Southwest Pilots Announce They May Go On Strike One Month After Airline’s Nationwide Meltdown
CHICAGO - APRIL 3: A Southwest Airlines jet takes off at Midway Airport April 3, 2008 in Chicago, Illinois. Officials from Southwest and other airlines will testify at a safety hearing on Capitol Hill today following recent cancellations of flights by Southwest, United, American and Delta airlines as jets were taken out of service for safety inspections.
Scott Olson via Getty Images

Members of the Southwest Airlines Pilot Association introduced the first steps to begin a strike one month after the company canceled thousands of flights during the holiday travel season.

Southwest nixed an elevated number of flights even after severe winter weather conditions had subsided in the days after Christmas. The company’s labor union announced that a strike authorization vote will occur on May 1 in response to the holiday meltdown and the “utter lack of meaningful progress on a contract negotiation,” especially with respect to scheduling work rules and information technology requests.

“I think it is best to consider what our customers have been through over the past several years and the past several weeks,” Southwest Airlines Pilot Association President Captain Casey Murray said in a press release. “It was the lack of discussion or commitment by our leadership team to rectify these issues for our passengers and our pilots that drove us to make the decision to carry forward on this path afforded to us by the Railway Labor Act.”

The law, passed in 1926 as the nation became increasingly reliant upon railways, allows Congress to exercise its authority over interstate commerce by preventing strikes in the transportation sector. Officials recently used the statute to halt a rail strike.

Shares for Southwest dropped 3.5% on Wednesday after the announcement; the company’s stock price has fallen nearly 9% since the beginning of December.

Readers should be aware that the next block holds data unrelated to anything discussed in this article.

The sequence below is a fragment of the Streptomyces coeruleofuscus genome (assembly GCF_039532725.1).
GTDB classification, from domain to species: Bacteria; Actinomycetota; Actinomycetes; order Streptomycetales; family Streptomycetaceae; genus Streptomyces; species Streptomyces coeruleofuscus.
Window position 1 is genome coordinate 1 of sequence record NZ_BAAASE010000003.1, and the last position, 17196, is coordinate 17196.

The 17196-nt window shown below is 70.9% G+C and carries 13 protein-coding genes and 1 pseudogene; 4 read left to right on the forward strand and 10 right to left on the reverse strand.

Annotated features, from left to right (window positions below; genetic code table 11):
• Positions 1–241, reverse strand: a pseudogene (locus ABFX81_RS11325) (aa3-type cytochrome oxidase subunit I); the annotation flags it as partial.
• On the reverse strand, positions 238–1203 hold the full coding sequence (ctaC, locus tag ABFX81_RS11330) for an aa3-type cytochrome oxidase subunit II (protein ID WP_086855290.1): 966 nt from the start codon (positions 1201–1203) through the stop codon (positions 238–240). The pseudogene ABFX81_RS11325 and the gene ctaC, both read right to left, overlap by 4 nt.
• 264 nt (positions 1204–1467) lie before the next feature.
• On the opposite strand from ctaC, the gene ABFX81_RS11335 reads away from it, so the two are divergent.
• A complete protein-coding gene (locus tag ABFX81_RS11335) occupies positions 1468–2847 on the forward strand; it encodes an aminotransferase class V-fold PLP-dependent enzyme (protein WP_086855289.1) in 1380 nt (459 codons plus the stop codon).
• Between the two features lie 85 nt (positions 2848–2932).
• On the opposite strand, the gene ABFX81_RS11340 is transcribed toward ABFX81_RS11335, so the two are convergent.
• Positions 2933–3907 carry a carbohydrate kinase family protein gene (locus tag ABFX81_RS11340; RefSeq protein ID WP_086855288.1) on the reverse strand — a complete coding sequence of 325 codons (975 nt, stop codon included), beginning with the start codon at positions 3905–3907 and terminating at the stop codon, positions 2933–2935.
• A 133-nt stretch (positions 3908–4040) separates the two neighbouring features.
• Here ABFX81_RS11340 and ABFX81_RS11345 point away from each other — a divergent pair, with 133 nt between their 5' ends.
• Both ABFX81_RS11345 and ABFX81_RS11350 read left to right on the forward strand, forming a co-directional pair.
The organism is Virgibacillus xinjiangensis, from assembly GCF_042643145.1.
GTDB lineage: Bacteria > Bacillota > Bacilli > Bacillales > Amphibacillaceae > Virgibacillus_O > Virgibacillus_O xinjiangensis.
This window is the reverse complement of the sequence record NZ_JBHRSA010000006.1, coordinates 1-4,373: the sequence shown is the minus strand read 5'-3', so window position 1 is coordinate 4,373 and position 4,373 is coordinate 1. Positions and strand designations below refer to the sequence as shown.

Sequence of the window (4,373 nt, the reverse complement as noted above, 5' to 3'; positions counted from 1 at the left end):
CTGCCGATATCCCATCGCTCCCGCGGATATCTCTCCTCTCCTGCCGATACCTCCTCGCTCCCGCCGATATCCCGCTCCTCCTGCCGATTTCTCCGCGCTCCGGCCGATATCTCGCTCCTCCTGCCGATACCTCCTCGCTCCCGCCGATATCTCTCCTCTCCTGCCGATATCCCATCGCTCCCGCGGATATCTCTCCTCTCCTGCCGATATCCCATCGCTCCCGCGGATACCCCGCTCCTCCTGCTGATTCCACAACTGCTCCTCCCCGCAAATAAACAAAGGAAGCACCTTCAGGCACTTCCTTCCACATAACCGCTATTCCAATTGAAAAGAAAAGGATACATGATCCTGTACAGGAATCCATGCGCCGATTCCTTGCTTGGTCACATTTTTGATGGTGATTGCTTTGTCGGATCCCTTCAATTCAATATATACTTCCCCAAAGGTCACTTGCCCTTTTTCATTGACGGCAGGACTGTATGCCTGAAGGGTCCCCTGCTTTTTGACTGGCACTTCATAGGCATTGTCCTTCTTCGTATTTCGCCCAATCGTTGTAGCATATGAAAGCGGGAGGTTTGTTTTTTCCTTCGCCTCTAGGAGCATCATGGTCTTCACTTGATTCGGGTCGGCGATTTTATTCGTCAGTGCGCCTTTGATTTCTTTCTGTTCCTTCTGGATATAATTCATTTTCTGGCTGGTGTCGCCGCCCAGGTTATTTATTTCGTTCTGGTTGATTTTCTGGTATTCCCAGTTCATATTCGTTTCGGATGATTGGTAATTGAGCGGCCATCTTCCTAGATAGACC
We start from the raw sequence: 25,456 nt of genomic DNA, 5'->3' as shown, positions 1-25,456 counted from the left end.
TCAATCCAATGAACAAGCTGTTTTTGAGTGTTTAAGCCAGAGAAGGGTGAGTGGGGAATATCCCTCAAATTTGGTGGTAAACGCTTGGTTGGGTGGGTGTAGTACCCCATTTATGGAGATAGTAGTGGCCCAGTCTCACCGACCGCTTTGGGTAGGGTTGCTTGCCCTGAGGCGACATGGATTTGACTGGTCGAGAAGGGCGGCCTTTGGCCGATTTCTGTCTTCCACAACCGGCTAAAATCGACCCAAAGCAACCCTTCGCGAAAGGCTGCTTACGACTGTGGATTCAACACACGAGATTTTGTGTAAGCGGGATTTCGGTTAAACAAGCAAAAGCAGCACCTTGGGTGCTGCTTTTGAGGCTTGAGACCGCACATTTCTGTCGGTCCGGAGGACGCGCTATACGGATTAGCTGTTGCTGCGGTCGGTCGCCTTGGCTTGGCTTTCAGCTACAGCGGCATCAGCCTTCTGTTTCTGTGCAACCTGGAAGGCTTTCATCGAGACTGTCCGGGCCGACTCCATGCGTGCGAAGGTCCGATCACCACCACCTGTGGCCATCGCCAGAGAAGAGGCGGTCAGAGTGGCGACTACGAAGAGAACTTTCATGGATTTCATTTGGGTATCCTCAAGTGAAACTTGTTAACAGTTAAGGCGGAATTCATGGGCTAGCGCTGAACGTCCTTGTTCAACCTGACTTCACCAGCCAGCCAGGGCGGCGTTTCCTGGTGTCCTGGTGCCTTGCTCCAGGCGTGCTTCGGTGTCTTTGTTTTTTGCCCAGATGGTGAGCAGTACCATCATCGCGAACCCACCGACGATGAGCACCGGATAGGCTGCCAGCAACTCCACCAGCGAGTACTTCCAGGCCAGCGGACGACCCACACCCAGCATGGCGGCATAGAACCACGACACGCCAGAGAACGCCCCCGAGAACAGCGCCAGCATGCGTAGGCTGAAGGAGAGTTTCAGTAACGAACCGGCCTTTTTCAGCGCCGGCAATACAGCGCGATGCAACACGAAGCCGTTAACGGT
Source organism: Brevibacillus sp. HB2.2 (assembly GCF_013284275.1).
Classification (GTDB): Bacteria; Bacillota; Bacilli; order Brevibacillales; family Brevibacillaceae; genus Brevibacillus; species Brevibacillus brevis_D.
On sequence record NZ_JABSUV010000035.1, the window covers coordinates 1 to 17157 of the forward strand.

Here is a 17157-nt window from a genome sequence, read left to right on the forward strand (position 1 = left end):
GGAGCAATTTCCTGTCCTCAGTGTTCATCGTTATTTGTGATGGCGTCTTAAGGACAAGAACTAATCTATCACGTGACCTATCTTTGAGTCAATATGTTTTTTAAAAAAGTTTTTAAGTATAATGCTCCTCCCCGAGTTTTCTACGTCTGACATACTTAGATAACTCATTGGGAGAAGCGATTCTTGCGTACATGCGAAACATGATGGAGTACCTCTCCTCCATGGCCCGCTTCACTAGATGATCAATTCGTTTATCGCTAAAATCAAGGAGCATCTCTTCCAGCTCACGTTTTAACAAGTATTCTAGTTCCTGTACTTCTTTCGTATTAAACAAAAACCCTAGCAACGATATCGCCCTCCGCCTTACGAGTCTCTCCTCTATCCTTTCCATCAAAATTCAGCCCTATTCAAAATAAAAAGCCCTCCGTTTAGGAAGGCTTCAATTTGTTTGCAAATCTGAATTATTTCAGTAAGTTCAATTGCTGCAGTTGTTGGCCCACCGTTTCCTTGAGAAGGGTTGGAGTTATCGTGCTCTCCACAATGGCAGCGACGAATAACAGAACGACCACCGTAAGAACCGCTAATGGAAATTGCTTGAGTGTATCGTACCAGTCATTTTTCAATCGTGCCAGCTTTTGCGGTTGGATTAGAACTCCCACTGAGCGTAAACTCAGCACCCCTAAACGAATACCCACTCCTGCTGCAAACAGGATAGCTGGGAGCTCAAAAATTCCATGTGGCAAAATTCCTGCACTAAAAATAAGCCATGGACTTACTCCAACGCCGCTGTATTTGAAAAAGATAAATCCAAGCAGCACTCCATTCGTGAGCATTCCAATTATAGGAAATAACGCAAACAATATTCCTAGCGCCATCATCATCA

“We believe that May 1 provides a date that allows our union time to prepare and gives our customers time to book elsewhere, so that they can have confidence that their summer vacations, honeymoons, and family outings are assured,” Murray added. “It is not a decision we have taken lightly, but given the trajectory of our current leadership group, we have little faith in the stability and future of our airline.”

Negotiations between the labor union and Southwest Airlines are scheduled to resume on January 24, according to a press release from the company, which said that the scheduled authorization vote is not expected to impact operations.

Southwest canceled some 16,700 flights between December 21 and December 31, according to a filing submitted to the Securities and Exchange Commission earlier this month. The company estimated that the number of available seat miles, a metric used in the airline industry to approximate capacity for revenue generation, was 6% lower in the fourth quarter in comparison to the same period in 2019, marking a 4% decrease from previous forecasts. Total losses from the fallout are expected to cost the company between $725 million and $825 million, a sum largely driven by anticipated revenue losses between $400 million and $425 million.

Policymakers such as Transportation Secretary Pete Buttigieg have exhorted Southwest to quickly reimburse customers; he described the “level of disruption” experienced by passengers as “unacceptable” in a recent letter to Southwest CEO Bob Jordan and warned that his agency would exercise “the fullest extent of its investigative and enforcement powers” to ensure customers are refunded. Buttigieg received criticism from lawmakers within the Democratic Party for failing to implement new airline industry rules they had previously recommended.

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